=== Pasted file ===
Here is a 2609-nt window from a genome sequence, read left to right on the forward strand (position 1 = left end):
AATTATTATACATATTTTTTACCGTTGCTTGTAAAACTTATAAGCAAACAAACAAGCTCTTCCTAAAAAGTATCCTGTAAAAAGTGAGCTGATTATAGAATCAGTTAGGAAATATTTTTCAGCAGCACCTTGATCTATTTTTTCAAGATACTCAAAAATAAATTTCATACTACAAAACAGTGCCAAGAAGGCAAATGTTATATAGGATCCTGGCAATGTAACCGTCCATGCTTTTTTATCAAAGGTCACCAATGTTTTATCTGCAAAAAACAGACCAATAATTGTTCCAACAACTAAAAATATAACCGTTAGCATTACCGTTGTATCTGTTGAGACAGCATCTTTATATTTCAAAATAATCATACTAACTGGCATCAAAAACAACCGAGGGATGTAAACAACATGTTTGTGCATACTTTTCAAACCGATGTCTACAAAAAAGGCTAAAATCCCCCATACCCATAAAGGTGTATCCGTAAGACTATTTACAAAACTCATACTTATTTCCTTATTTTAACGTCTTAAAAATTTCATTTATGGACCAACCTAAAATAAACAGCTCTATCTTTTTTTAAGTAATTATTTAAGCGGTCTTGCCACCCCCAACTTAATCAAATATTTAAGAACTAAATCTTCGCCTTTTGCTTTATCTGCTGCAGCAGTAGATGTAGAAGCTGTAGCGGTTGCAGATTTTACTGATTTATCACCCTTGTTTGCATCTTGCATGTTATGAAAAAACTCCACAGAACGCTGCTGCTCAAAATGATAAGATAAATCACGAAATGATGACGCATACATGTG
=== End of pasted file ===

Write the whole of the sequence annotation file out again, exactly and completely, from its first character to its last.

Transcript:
Here is a 2609-nt window from a genome sequence, read left to right on the forward strand (position 1 = left end):
AATTATTATACATATTTTTTACCGTTGCTTGTAAAACTTATAAGCAAACAAACAAGCTCTTCCTAAAAAGTATCCTGTAAAAAGTGAGCTGATTATAGAATCAGTTAGGAAATATTTTTCAGCAGCACCTTGATCTATTTTTTCAAGATACTCAAAAATAAATTTCATACTACAAAACAGTGCCAAGAAGGCAAATGTTATATAGGATCCTGGCAATGTAACCGTCCATGCTTTTTTATCAAAGGTCACCAATGTTTTATCTGCAAAAAACAGACCAATAATTGTTCCAACAACTAAAAATATAACCGTTAGCATTACCGTTGTATCTGTTGAGACAGCATCTTTATATTTCAAAATAATCATACTAACTGGCATCAAAAACAACCGAGGGATGTAAACAACATGTTTGTGCATACTTTTCAAACCGATGTCTACAAAAAAGGCTAAAATCCCCCATACCCATAAAGGTGTATCCGTAAGACTATTTACAAAACTCATACTTATTTCCTTATTTTAACGTCTTAAAAATTTCATTTATGGACCAACCTAAAATAAACAGCTCTATCTTTTTTTAAGTAATTATTTAAGCGGTCTTGCCACCCCCAACTTAATCAAATATTTAAGAACTAAATCTTCGCCTTTTGCTTTATCTGCTGCAGCAGTAGATGTAGAAGCTGTAGCGGTTGCAGATTTTACTGATTTATCACCCTTGTTTGCATCTTGCATGTTATGAAAAAACTCCACAGAACGCTGCTGCTCAAAATGATAAGATAAATCACGAAATGATGACGCATACATGTG